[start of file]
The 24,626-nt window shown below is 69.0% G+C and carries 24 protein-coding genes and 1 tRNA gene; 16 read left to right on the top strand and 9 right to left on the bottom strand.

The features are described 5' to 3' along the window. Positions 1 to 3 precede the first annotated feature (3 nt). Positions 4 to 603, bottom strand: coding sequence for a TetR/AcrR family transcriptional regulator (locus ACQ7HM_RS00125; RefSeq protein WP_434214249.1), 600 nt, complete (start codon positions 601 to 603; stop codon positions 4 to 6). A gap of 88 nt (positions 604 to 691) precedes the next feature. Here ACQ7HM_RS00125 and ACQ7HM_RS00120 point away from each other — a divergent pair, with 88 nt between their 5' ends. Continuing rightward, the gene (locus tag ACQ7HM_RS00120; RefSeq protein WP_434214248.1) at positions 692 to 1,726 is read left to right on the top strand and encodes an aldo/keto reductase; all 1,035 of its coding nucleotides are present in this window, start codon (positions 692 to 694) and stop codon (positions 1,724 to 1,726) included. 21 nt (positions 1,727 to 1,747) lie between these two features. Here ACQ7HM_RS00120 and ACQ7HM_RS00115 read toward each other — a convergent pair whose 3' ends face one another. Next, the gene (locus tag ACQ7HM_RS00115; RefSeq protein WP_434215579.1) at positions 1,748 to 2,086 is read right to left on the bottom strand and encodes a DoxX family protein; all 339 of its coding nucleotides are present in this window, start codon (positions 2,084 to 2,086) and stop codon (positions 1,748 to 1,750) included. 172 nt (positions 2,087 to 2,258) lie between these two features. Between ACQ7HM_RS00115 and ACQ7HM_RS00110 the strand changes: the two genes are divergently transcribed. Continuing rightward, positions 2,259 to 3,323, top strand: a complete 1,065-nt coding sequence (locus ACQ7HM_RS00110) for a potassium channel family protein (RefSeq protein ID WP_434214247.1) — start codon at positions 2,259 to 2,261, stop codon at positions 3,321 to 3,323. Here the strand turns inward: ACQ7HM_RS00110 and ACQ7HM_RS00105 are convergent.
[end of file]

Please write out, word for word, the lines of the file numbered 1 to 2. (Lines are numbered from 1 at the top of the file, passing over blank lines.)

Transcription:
The 24,626-nt window shown below is 69.0% G+C and carries 24 protein-coding genes and 1 tRNA gene; 16 read left to right on the top strand and 9 right to left on the bottom strand.

The features are described 5' to 3' along the window. Positions 1 to 3 precede the first annotated feature (3 nt). Positions 4 to 603, bottom strand: coding sequence for a TetR/AcrR family transcriptional regulator (locus ACQ7HM_RS00125; RefSeq protein WP_434214249.1), 600 nt, complete (start codon positions 601 to 603; stop codon positions 4 to 6). A gap of 88 nt (positions 604 to 691) precedes the next feature. Here ACQ7HM_RS00125 and ACQ7HM_RS00120 point away from each other — a divergent pair, with 88 nt between their 5' ends. Continuing rightward, the gene (locus tag ACQ7HM_RS00120; RefSeq protein WP_434214248.1) at positions 692 to 1,726 is read left to right on the top strand and encodes an aldo/keto reductase; all 1,035 of its coding nucleotides are present in this window, start codon (positions 692 to 694) and stop codon (positions 1,724 to 1,726) included. 21 nt (positions 1,727 to 1,747) lie between these two features. Here ACQ7HM_RS00120 and ACQ7HM_RS00115 read toward each other — a convergent pair whose 3' ends face one another. Next, the gene (locus tag ACQ7HM_RS00115; RefSeq protein WP_434215579.1) at positions 1,748 to 2,086 is read right to left on the bottom strand and encodes a DoxX family protein; all 339 of its coding nucleotides are present in this window, start codon (positions 2,084 to 2,086) and stop codon (positions 1,748 to 1,750) included. 172 nt (positions 2,087 to 2,258) lie between these two features. Between ACQ7HM_RS00115 and ACQ7HM_RS00110 the strand changes: the two genes are divergently transcribed. Continuing rightward, positions 2,259 to 3,323, top strand: a complete 1,065-nt coding sequence (locus ACQ7HM_RS00110) for a potassium channel family protein (RefSeq protein ID WP_434214247.1) — start codon at positions 2,259 to 2,261, stop codon at positions 3,321 to 3,323. Here the strand turns inward: ACQ7HM_RS00110 and ACQ7HM_RS00105 are convergent.